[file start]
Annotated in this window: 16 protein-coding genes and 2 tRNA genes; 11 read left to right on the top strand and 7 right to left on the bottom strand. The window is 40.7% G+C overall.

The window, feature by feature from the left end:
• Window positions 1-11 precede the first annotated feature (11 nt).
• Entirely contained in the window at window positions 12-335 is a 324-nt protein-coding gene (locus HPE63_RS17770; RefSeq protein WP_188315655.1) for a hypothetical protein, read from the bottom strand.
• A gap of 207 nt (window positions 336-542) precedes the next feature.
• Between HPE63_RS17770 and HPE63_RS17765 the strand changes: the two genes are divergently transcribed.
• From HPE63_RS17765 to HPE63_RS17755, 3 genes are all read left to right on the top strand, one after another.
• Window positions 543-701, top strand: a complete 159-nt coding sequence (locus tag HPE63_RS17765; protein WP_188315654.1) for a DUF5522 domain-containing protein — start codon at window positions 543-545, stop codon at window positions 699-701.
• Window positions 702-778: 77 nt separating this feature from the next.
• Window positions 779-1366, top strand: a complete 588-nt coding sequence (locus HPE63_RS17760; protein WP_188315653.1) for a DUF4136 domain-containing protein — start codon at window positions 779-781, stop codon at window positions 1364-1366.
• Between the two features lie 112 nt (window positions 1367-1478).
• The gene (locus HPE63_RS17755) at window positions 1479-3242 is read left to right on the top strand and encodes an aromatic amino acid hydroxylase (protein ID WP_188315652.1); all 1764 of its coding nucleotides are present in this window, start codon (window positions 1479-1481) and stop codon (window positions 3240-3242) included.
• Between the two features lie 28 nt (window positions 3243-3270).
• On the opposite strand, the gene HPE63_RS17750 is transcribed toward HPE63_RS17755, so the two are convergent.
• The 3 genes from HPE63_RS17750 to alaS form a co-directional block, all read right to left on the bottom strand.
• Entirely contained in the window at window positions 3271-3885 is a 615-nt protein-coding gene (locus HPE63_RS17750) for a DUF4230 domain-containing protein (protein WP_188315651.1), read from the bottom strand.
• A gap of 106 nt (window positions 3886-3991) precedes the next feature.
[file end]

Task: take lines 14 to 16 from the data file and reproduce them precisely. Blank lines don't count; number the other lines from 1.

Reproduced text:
• On the opposite strand, the gene HPE63_RS17750 is transcribed toward HPE63_RS17755, so the two are convergent.
• The 3 genes from HPE63_RS17750 to alaS form a co-directional block, all read right to left on the bottom strand.
• Entirely contained in the window at window positions 3271-3885 is a 615-nt protein-coding gene (locus HPE63_RS17750) for a DUF4230 domain-containing protein (protein WP_188315651.1), read from the bottom strand.